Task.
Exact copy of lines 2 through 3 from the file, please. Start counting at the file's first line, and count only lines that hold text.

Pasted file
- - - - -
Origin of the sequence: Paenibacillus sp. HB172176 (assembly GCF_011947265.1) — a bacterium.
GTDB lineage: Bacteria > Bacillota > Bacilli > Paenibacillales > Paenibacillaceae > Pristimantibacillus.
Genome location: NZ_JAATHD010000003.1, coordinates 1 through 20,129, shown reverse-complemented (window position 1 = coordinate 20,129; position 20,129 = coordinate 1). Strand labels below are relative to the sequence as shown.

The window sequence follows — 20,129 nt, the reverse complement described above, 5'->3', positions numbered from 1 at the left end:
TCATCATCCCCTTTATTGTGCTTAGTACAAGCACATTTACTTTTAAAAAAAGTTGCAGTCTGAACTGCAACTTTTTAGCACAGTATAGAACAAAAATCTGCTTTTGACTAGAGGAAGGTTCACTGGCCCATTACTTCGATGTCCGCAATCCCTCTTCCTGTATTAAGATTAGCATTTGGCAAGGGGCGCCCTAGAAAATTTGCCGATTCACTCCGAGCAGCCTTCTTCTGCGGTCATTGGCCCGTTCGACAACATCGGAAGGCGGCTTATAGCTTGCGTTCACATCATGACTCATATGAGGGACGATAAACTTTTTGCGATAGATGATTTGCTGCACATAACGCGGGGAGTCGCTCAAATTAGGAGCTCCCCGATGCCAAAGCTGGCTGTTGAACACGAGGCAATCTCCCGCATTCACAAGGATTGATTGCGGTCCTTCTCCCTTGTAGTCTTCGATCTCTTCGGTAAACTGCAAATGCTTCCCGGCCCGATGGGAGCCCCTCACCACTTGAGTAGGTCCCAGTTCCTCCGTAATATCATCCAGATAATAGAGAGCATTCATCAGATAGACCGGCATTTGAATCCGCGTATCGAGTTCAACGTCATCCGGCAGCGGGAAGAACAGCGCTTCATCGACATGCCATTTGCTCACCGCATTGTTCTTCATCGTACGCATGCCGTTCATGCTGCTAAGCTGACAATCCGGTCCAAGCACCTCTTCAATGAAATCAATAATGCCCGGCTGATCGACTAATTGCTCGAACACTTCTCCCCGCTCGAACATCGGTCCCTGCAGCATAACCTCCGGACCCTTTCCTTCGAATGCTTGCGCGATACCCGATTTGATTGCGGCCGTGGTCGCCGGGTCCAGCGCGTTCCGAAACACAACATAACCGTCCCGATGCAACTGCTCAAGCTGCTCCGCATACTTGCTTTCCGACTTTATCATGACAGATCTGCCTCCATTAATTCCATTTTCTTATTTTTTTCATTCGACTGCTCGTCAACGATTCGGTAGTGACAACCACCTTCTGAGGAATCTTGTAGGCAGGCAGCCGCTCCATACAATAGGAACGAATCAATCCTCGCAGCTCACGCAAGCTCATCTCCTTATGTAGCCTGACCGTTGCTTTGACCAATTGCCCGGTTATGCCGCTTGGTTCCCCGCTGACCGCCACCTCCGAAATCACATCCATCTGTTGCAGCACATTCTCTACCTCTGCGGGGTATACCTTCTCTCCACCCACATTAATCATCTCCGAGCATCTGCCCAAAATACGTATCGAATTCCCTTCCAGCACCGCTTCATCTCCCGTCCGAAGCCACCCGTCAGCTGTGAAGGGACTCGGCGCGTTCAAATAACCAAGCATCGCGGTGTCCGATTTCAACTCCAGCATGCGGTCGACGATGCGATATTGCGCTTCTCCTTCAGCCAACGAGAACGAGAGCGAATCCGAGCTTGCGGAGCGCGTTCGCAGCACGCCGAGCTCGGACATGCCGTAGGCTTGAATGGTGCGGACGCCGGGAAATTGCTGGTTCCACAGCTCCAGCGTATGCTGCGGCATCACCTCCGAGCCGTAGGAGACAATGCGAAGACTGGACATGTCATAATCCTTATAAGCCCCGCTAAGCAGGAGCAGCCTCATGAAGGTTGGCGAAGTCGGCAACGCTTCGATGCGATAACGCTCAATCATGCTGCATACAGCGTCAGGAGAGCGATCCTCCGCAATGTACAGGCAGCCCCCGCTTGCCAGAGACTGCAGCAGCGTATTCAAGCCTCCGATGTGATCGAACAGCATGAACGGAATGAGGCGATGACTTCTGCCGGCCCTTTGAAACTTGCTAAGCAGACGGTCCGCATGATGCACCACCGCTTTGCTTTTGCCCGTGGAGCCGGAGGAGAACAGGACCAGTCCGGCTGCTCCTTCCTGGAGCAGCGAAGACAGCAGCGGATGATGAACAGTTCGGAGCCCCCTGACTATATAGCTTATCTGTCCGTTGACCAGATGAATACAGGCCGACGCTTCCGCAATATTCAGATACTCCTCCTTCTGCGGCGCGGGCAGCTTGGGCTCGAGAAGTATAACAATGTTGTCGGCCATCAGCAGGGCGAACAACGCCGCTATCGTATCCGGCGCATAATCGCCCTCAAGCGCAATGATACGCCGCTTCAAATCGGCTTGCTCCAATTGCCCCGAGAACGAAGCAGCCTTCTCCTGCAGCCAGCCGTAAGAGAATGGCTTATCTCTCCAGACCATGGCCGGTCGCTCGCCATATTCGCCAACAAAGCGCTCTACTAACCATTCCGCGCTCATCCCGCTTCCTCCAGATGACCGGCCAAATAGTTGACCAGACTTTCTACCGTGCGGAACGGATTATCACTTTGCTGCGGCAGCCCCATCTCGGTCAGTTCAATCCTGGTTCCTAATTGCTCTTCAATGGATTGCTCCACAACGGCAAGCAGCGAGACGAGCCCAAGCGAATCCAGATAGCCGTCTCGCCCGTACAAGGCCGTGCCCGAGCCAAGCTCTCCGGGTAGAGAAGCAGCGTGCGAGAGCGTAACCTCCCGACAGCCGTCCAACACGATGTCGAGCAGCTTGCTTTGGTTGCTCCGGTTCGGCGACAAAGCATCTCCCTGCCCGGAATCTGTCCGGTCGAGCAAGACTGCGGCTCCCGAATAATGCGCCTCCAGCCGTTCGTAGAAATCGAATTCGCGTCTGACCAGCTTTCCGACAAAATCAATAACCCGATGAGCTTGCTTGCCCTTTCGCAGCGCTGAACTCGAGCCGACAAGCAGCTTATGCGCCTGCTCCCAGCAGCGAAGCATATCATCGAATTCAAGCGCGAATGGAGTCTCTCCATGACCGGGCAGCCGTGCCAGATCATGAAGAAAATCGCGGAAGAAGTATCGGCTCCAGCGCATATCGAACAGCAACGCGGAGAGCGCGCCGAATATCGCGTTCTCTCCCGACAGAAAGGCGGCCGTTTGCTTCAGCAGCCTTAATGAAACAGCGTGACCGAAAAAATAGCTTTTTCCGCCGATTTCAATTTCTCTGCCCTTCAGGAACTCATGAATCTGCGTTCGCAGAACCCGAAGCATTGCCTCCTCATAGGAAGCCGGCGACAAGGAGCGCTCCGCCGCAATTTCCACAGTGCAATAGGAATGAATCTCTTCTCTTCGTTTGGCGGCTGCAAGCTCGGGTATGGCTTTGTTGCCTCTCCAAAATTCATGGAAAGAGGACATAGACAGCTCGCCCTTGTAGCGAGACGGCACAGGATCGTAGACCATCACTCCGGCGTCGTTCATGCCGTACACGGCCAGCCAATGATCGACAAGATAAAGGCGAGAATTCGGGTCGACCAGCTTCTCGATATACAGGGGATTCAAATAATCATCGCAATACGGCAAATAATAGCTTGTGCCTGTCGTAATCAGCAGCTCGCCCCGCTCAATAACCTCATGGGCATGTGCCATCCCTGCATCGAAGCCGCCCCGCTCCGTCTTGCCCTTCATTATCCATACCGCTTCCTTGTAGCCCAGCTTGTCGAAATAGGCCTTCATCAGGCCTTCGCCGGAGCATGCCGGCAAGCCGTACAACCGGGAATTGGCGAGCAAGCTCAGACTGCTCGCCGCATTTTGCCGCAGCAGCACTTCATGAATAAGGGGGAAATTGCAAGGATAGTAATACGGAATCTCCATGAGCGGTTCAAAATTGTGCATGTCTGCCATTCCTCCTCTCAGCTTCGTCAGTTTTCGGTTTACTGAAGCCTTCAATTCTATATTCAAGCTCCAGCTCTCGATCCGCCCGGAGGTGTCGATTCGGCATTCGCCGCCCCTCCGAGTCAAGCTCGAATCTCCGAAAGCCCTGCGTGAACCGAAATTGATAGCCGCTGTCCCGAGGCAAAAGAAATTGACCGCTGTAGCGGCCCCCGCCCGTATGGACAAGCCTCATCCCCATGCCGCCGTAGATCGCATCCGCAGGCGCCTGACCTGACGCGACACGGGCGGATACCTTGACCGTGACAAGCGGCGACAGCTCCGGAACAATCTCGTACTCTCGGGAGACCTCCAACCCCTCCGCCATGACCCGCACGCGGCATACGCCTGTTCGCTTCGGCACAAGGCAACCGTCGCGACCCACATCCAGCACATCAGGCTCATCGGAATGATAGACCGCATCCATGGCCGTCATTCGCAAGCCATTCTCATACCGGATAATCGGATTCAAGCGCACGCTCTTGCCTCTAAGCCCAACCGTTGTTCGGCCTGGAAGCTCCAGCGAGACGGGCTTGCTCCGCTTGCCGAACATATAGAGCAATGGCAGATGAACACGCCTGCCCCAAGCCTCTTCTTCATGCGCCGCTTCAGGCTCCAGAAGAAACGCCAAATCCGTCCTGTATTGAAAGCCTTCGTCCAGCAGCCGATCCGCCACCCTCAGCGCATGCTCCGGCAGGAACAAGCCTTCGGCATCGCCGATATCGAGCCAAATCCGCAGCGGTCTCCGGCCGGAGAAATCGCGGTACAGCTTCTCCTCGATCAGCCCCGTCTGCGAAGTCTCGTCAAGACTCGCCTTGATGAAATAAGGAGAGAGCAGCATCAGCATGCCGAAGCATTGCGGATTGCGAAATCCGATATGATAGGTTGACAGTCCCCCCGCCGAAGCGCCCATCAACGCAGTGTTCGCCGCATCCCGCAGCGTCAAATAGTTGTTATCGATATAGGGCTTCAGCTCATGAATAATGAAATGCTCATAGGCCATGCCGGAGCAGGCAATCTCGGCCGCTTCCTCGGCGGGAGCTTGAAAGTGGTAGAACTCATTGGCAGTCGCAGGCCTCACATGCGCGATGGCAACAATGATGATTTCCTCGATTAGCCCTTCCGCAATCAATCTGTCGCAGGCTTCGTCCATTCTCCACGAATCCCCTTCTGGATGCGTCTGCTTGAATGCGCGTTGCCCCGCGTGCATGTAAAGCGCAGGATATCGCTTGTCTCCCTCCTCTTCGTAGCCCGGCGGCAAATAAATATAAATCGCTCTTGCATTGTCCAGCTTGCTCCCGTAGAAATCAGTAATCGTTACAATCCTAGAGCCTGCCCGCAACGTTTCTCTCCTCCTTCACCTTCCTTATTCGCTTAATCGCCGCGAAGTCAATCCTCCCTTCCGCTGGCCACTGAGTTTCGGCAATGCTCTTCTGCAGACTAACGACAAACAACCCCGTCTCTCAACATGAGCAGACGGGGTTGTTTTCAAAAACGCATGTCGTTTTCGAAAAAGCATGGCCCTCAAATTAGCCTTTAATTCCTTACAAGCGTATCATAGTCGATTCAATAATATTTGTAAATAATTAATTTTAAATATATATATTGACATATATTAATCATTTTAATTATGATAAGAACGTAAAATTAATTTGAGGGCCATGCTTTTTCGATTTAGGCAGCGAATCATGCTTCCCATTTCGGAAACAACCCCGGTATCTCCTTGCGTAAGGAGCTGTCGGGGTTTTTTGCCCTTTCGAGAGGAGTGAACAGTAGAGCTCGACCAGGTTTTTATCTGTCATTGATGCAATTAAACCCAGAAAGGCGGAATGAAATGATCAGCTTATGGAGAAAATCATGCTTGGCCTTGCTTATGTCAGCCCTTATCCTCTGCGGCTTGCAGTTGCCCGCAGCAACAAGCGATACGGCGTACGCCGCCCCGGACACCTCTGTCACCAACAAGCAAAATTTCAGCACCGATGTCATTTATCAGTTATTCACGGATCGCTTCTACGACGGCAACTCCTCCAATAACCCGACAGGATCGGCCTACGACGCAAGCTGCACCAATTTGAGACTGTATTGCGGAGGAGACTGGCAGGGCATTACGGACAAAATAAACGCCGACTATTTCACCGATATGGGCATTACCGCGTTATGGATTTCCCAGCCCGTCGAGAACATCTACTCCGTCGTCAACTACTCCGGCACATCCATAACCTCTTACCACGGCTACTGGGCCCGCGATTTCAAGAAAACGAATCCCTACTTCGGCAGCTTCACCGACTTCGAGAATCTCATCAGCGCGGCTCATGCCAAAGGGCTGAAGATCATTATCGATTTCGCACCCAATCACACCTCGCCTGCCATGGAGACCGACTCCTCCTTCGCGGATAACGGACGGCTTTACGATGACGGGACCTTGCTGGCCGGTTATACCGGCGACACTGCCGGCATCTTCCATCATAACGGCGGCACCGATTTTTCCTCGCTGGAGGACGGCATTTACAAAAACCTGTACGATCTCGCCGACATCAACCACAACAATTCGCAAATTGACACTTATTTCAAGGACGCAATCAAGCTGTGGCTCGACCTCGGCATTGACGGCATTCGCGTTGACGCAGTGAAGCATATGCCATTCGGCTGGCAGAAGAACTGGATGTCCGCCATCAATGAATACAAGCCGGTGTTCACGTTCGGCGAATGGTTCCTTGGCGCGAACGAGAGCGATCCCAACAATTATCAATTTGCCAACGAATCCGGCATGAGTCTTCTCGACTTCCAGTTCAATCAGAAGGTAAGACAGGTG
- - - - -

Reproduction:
GTDB lineage: Bacteria > Bacillota > Bacilli > Paenibacillales > Paenibacillaceae > Pristimantibacillus.
Genome location: NZ_JAATHD010000003.1, coordinates 1 through 20,129, shown reverse-complemented (window position 1 = coordinate 20,129; position 20,129 = coordinate 1). Strand labels below are relative to the sequence as shown.